MY "TEN SPEEDS"

 

 

MY "TEN SPEEDS"

 

 

 

 

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MY "TEN SPEEDS"

 

 

DAMAGE - INTRO

DAMAGE - DERAILLEURS

DAMAGE - CRANK & RINGS

DAMAGE - SPOKES

DAMAGE - PEDALS

DAMAGE - SIDE STANDS

DAMAGE - BRAKE LEVERS

BRAKE CALLIPERS

DAMAGE - POST & STEM

DAMAGE - WHAT ELSE???

 

 

COMPONENT DAMAGE - INTRODUCTION

The appearance of a bicycle's components will often tell an easy to read story, and you don’t have to be an expert to learn the language.  Busted! – You must replace it.   Banged-Up! – You might have to replace it.  Worn out! – You will have to replace it sooner or later!  Rusted! – You might have to replace it.  Rotted! – You will have to replace it.  Altered! – You will have to replace it.  Missing - you will have to figure out what it looks like and then replace it!  I am sure that there are other words in the language, but these are the ones repeated most often.

And taking the time to study a vintage road bicycle's components will help you understand the bicycle's history of use and more importantly, abuse.  There are a great many clues that will help point out how a bicycle spent its life.  Even if the old bicycle was left hanging in a forgotten place for a quarter of a century, or more, is a story to be told and the bicycle will tell you. If you learn how to speak the language.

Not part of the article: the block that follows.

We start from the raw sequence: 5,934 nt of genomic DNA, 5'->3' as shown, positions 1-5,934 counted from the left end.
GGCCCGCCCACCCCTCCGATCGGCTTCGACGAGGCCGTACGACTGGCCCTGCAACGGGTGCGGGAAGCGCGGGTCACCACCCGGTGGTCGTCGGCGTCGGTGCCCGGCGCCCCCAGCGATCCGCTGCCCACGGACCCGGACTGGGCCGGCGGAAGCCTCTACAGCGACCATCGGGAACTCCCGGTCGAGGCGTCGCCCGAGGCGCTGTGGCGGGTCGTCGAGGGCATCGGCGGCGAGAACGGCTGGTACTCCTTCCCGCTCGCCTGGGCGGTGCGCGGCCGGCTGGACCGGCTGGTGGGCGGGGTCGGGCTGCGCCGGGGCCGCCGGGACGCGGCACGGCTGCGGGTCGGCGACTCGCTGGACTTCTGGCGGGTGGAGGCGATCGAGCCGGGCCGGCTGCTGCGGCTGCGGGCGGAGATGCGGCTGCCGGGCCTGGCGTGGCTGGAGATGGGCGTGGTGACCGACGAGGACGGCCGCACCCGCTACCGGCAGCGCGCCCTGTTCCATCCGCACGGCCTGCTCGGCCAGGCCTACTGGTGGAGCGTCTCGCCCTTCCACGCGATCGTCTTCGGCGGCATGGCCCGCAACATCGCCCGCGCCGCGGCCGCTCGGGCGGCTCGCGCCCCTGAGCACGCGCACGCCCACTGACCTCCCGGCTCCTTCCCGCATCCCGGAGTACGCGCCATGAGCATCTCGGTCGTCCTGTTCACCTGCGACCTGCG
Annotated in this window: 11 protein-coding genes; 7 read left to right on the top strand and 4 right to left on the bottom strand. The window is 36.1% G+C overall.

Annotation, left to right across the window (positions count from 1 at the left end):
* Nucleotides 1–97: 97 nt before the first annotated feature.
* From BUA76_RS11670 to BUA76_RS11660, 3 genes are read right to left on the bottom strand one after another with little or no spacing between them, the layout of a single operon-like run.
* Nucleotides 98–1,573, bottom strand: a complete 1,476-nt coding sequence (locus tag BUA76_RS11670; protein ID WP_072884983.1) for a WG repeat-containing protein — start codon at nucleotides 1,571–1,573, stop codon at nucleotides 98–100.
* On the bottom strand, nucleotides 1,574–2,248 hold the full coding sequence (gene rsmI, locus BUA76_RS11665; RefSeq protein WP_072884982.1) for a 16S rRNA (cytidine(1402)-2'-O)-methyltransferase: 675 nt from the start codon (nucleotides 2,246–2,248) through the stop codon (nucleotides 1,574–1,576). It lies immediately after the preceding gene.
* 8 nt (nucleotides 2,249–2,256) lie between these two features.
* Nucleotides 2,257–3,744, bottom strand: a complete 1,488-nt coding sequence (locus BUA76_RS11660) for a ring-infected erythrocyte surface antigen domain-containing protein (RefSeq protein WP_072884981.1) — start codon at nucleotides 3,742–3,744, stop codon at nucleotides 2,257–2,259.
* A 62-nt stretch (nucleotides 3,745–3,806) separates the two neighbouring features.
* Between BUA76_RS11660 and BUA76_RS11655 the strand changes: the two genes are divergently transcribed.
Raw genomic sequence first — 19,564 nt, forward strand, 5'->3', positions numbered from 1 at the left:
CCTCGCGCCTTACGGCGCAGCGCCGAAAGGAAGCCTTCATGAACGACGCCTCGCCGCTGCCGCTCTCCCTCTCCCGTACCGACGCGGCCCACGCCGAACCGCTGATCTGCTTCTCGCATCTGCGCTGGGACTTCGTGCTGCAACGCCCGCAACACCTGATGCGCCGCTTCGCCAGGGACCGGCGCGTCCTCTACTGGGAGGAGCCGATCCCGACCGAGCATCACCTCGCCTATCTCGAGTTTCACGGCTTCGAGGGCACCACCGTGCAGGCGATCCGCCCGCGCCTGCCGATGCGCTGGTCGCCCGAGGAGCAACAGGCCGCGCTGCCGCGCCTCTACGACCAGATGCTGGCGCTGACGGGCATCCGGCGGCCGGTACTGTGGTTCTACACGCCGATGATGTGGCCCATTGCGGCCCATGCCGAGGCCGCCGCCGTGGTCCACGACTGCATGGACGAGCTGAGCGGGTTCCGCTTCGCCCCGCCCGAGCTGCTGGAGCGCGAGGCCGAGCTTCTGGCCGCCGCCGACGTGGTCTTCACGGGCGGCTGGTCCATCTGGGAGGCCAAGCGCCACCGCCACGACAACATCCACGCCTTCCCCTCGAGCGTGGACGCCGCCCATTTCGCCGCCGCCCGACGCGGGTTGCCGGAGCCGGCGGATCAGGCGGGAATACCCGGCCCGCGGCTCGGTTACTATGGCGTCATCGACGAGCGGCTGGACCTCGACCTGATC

This absolutely beautiful old Gardin 400 was used for less that the time it takes to drink a couple of bottles of beer and then carefully stored away until it was put up for sale in a Yard Sale.  The bicycle appeared to be mint and it practically was.  So how does one know that it was stored carefully rather than used very carefully?  The freewheel was stiff!  Had the bicycle been used carefully, the freewheel would still spin with a minimum of drag.  However, left to sit the lubricant will dry out and the freewheel will not function as it is indented to.  Understanding the Gardin's history is a bit of a trick.

On the other hand this Rochet Paris reports its history of use and abuse in easy to read terms!  The bicycle was obviously left to the whims of Mother Nature, as is indicated by the copious oxidation.  The crash damaged bent frame set suggested rough use as did the absence of the front wheel.  A host of other use and abuse clues rush to the surface as one inspects this old bicycle.  For the average vintage road bicycle enthusiast, the Rochet would not be a good Street Restoration project.  There was just too much damage to warrant the cost and effort.

An old Bianchi would never have been issued with a Shimano "Lark" rear derailleur.  Entry level Campagnolo, absolutely but not Shimano.  When you see a replaced rear derailleur, anticipate lots of use or crash damage in the bicycle's past.  And as you go from component to component, attempting to hear the stories told, as yourself an important question...

What do you want from a restoration?  If the end result has to be perfect, then it is likely that all of the components will warrant replacement unless you get lucky enough to find another Gardin 400.  It is important to understand you as well as the bicycle you are considering for restoration.

With this in mind, take the time to look a potential restoration candidate over very carefully.  The frame and fork consideration have already been addressed.  Now it is time to look at each component and attempt to understand what story it has to tell.

NEXT- COMPONENT DAMAGE - DERAILLEURS

 

 

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